Buzz off buffalo fly
14 August 2015
Buffalo fly costs the Australian cattle industry more than $98 million/year according to the recently released MLA-funded report, Priority list for endemic diseases in the red meat industry. It came in third on the cattle list, following cattle tick and BVDV/Pestivirus.
The buffalo fly, Haematobia irritans exigua, is a small biting fly, about 3.5–4 mm in length. It feeds off cattle and buffalo, and causes irritation which can result in reduced production if cattle are heavily infested.
In recent cattle industry surveys, producers have nominated buffalo fly as the major parasite problem of cattle. It is a serious pest to cattle producers in Northern Australia and is slowly moving south.
Buffalo flies were accidentally introduced into northern Australia from Asia in the mid nineteenth century. Since then they have spread through northern Western Australia, the Northern Territory, Queensland and north-eastern NSW. They first entered NSW in 1978 and since then have spread south. The distribution of buffalo flies within NSW varies from season to season. Warm, moist conditions favour multiplication and spread.
Spread of buffalo flies between herds and between animals occurs when:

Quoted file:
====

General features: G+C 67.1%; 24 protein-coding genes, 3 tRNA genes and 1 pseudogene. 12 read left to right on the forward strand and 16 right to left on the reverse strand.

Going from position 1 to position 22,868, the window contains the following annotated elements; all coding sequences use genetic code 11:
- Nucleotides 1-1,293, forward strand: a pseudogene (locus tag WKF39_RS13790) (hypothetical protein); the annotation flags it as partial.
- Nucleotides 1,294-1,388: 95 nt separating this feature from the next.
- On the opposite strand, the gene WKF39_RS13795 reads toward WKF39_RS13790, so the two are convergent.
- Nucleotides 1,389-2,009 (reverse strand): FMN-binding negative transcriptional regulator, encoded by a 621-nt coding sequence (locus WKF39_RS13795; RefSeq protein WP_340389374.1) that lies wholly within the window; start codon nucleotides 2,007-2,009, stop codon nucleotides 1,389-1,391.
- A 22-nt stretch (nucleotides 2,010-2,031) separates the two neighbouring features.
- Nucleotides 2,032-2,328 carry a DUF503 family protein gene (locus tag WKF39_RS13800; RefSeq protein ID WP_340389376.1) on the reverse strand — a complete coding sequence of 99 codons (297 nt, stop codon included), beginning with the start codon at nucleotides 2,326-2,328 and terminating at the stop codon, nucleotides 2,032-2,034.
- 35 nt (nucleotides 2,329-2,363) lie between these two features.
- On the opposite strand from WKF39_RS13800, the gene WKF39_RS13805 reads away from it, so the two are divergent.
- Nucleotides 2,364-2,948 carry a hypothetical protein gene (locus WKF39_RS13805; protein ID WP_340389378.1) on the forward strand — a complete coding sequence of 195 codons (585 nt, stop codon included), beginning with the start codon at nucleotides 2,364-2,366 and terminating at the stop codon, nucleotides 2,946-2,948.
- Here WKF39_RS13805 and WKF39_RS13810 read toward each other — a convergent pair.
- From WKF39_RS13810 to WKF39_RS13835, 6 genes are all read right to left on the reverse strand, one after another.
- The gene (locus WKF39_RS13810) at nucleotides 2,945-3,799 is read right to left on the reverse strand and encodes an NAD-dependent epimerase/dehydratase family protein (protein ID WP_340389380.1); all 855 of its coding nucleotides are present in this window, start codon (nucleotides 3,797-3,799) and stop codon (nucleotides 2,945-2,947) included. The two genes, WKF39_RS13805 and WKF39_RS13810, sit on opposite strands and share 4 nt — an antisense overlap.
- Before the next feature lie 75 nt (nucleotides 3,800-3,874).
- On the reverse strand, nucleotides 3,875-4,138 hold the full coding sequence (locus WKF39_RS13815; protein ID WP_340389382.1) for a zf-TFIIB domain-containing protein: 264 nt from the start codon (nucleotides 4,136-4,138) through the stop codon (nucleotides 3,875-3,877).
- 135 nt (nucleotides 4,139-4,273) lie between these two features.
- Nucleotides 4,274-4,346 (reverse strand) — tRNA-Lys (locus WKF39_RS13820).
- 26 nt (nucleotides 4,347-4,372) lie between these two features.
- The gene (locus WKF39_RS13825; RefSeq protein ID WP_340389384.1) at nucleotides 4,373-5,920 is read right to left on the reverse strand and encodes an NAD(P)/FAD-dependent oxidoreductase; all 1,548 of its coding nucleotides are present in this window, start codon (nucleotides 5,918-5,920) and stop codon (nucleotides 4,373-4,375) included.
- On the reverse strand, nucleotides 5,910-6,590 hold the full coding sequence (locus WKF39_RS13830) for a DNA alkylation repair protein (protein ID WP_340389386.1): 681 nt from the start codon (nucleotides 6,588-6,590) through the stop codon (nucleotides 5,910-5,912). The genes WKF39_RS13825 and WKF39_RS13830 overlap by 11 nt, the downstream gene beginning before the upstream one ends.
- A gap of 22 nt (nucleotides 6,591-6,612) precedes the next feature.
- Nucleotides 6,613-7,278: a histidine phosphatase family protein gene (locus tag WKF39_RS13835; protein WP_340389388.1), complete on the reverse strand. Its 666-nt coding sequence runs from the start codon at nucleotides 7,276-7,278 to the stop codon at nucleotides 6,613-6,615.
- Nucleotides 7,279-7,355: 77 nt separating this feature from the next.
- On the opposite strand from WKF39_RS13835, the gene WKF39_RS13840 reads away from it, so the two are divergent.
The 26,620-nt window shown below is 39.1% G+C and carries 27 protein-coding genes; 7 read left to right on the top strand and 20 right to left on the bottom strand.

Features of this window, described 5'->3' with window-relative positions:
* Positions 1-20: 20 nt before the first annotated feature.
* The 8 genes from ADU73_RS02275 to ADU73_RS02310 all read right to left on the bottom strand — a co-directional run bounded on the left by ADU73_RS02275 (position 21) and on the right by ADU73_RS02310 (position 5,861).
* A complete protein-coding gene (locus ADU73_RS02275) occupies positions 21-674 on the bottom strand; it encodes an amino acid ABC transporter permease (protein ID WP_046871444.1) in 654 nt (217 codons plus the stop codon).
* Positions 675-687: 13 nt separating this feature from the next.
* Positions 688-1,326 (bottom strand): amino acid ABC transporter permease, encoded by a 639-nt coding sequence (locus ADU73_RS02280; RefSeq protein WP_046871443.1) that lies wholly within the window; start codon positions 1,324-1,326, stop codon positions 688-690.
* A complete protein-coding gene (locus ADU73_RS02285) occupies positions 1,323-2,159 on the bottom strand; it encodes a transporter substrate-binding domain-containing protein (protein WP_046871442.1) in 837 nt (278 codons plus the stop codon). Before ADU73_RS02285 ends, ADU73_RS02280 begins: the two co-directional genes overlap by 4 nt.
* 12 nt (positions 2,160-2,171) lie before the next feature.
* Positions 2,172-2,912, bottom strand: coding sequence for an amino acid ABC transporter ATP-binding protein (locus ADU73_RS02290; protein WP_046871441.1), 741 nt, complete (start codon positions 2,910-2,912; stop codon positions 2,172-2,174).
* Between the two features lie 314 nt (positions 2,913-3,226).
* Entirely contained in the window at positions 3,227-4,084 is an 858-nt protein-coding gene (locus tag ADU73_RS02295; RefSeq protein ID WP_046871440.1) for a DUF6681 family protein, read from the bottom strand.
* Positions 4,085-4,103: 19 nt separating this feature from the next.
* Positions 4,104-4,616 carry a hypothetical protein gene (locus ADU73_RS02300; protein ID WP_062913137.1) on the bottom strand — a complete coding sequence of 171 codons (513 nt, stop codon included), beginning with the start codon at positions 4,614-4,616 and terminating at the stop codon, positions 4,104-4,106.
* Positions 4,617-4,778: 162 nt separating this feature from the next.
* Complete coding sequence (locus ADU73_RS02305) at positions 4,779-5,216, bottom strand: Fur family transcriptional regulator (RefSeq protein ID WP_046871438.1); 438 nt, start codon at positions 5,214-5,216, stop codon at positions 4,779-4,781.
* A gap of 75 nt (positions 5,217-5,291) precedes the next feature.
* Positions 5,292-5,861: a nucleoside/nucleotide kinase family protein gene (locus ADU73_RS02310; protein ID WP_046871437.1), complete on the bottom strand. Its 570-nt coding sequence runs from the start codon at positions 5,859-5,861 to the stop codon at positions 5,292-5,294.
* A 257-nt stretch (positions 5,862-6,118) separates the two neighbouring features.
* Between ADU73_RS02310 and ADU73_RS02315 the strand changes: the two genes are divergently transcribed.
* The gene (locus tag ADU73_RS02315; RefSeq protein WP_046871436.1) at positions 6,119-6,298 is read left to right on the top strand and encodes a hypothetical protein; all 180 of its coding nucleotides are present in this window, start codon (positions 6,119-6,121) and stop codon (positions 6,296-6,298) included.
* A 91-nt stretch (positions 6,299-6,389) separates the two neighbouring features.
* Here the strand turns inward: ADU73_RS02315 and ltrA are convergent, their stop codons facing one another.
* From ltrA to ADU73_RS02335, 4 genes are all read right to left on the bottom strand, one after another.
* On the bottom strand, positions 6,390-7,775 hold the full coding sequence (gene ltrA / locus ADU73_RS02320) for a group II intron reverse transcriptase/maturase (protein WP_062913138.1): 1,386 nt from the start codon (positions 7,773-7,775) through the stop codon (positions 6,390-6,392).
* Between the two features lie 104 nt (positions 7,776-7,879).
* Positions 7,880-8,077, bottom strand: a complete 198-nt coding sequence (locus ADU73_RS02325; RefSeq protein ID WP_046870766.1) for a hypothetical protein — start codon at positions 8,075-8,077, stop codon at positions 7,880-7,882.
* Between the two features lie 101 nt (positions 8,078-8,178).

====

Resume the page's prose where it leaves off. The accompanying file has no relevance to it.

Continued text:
- newly emerged flies are seeking their first host – they can fly up to 10 km in search of a host
- flies are dislodged from an animal
- female flies return to a different host after laying eggs in dung
- movement of infested animals can be an important method of spread between herds
Bulls and dark-coated cattle, especially black cattle, seem to carry the largest fly burdens.
Buffalo flies cause a number of problems:
- Lower weight gain and lower milk production have been measured in heavily infested cattle. It is generally considered that infestations of more than 200 flies per animal are necessary to reduce production.
- Many infested cattle develop sores in the inner corners of their eyes.
- Some cattle are ‘allergic’ to buffalo flies and are intensely irritated by as few as four or five flies. These cattle scratch and rub themselves constantly, which results in large sores on their necks and sides. The value of the hide is reduced when cattle have developed skin sores as a result of buffalo fly infestation.
Numbers of flies can be minimised using walk-through fly traps, introducing dung beetles, applying insecticide ear tags (during the peak fly period of January to May) and culling animals particularly susceptible to fly irritation.
Chemical options should be considered only after the fly population reaches 200 per animal.
Tips for producers using chemical treatments:
- follow the labels and manage the delay of resistance and withholding periods and export slaughter intervals
- only use the recommended rates
- coordinate treatment with neighbours to ensure the regional population is being decreased
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